SUE MACGREGOR:
Tom Clarke thanks very much, Bill Morris the views of the TUC will be made pretty clear, there are some pretty unfriendly emotions floating around are there not?

BILL MORRIS:
Well not too many but I think what we're seeing here is, is a debate about world peace now and in future and if that's the case then I think we first of all have to look to the institutions which is charged with that responsibility, that is the United Nations. From Britain's point of view I think Britain has a very crucial and strategic role to play, not just at home nationally but indeed in terms of Europe and can form the bridge head between Europe and the United States and I think that the Prime Minister is doing that very well. My message to the Prime Minister is that whatever decision is to be taken at the end of the debate has got to be based in real incontrovertible evidence, that's not yet been seen¿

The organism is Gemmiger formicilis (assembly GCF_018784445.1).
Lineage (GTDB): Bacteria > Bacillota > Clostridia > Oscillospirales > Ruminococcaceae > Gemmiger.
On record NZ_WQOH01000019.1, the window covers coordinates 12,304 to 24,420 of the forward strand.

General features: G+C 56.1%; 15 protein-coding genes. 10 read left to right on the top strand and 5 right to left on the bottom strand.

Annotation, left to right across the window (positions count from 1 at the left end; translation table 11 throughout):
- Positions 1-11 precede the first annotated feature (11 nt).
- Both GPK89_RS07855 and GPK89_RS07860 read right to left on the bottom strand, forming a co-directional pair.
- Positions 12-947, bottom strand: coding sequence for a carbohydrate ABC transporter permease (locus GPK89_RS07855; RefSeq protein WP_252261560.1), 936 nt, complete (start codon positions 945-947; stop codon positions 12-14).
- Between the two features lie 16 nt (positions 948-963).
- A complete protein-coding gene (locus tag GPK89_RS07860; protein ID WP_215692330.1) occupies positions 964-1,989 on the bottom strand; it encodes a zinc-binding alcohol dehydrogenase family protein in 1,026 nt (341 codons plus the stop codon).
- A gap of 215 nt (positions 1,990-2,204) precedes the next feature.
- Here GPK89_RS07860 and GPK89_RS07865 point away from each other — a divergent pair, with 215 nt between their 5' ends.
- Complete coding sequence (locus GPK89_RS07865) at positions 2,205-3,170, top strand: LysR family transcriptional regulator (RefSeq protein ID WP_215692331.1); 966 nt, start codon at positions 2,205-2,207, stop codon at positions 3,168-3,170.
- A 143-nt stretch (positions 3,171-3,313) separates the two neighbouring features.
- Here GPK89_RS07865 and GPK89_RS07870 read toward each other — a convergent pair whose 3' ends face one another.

SUE MACGREGOR:
If there is no¿if there is no¿


BILL MORRIS:

I see no point at this particular juncture for the party to be divided in any way and my position is simply this¿don't divide your party, seek the evidence and get the inspectorate in.


SUE MACGREGOR:
If the party is already divided on what should be done¿

BILL MORRIS:
The party's reflecting public opinion¿

SUE MACGREGOR:
The evidence has not been shown, if there is no evidence by the time the TUC gathers, would you expect a lot of trades unionists to make a very firm stance against moving in and make that quite clear to the Prime Minister?

BILL MORRIS: